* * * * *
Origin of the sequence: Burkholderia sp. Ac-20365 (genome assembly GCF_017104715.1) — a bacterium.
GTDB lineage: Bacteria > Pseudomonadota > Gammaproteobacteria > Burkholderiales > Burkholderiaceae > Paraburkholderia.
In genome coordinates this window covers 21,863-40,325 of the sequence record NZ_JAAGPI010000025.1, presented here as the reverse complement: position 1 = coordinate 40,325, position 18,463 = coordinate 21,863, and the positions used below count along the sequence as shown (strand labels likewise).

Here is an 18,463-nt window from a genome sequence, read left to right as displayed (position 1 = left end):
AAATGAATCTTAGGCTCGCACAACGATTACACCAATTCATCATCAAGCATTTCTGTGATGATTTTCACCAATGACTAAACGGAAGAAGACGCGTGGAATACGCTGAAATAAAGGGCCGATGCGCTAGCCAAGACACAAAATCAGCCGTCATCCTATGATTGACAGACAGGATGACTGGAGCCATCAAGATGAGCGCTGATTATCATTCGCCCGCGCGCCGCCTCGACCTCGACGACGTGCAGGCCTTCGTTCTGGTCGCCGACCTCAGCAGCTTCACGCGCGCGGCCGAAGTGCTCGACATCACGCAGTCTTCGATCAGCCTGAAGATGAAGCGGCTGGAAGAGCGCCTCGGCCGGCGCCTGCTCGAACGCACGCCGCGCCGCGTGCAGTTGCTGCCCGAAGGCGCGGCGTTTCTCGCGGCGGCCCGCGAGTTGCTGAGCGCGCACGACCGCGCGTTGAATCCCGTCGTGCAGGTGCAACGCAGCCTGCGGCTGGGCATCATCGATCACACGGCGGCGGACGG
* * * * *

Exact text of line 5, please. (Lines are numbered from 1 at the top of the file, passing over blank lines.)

AAATGAATCTTAGGCTCGCACAACGATTACACCAATTCATCATCAAGCATTTCTGTGATGATTTTCACCAATGACTAAACGGAAGAAGACGCGTGGAATACGCTGAAATAAAGGGCCGATGCGCTAGCCAAGACACAAAATCAGCCGTCATCCTATGATTGACAGACAGGATGACTGGAGCCATCAAGATGAGCGCTGATTATCATTCGCCCGCGCGCCGCCTCGACCTCGACGACGTGCAGGCCTTCGTTCTGGTCGCCGACCTCAGCAGCTTCACGCGCGCGGCCGAAGTGCTCGACATCACGCAGTCTTCGATCAGCCTGAAGATGAAGCGGCTGGAAGAGCGCCTCGGCCGGCGCCTGCTCGAACGCACGCCGCGCCGCGTGCAGTTGCTGCCCGAAGGCGCGGCGTTTCTCGCGGCGGCCCGCGAGTTGCTGAGCGCGCACGACCGCGCGTTGAATCCCGTCGTGCAGGTGCAACGCAGCCTGCGGCTGGGCATCATCGATCACACGGCGGCGGACGG